But perhaps I have been a bit lax myself. For the past seven years my full name and title has been Mr. Paul David Burgin BA Esq. Now no one has referred to me as Paul Burgin BA, no one has sent me letters with the full title since my graduation. Perhaps I ought to take a leaf out of Sir Ben's book and start making insisting on the correct terms to address myself.
Oh and to finish, one of my favourite anecdotes is when Sir Michael Jagger got knighted and fellow Rolling Stone, Keith Richards was asked on his opinion:

"You can call him what you like - we have other names for him,"

Give it up Sir Ben, if people want to call you Sir Ben, then fine! Otherwise it doesn't matter

Wednesday, February 22, 2006

Coming up to the 500th

Blog entry here.
But before the fireworks are lit and the champange bottles opened, I thought I would celebrate by leaving it to you guys what you want me to blog about. Whatever is the maj view on the posted responses here (or the one I like the most), I will write up on it and give full credit to the person who suggested it!
Actually I may have bitten off more than I can chew here!

In Political Praise of: King Alfred the Great


You know, most of my political subjects tend to be comparatively recent (I think the only one I mentioned who isn't within living memory is William Wilberforce), so I thought I would mention a hero of mine from over a thousand years ago.
So why King Alfred the Great! Well he was well educated (the fact he could read and write, for those times even for a royal, was a bonus), thought against the invading Danes against seemingly impossible odds, was a shrewd tactician, was gracious to the enemy, founded what became of the Royal Navy, strengthened the millitary in this country, built up diplomatic alliances across the British Isles and right across Europe, encouraged the cultural life of England (translating some works himself), and is to England what Robert the Bruce is to Scotland, Owen Glendower is to Wales and Brian Boru is to Ireland.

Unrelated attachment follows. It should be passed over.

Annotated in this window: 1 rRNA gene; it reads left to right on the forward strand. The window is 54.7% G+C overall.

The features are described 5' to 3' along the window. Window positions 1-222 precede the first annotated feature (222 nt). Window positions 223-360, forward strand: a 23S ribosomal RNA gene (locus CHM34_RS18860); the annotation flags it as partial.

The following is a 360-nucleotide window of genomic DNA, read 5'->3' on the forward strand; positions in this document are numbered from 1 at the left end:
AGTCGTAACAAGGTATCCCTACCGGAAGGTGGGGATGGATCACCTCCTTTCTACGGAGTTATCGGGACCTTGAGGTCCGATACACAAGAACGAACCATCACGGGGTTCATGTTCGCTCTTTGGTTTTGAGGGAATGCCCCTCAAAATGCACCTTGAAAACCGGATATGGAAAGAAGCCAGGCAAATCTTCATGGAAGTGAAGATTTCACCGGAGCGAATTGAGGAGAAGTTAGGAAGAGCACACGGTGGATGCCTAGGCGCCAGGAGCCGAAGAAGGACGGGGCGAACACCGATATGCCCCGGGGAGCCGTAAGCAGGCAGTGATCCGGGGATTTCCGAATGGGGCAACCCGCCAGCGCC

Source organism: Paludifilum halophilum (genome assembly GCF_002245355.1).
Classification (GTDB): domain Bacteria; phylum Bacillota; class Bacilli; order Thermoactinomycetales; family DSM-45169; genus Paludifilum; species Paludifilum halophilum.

Tuesday, February 21, 2006

The Chav Test

(BBC Online)

Can be found here! Apparently I am 36% Chav
Don't know what to make of that, although some of the questions made me smile. That said, I suppose I am relieved as I am one of those who regard the phrase Chav as being associated with antisocial behaviour (and I don't judge on how people look). And considering one of the most cutting comments I have made about individuals is refering to certain people I dislike as 'Chavs With Cash', well...
Now if you excuse me, I'm off to go and mug Mr.T ;)
BTW, if I am 50% Posh and 36% Chav what does that make me with regards to shallow social listing?

Oh I Say!

(BBC Online)

According to this test, (hat tip to Kerron for bringing it to my attention) I am 50% posh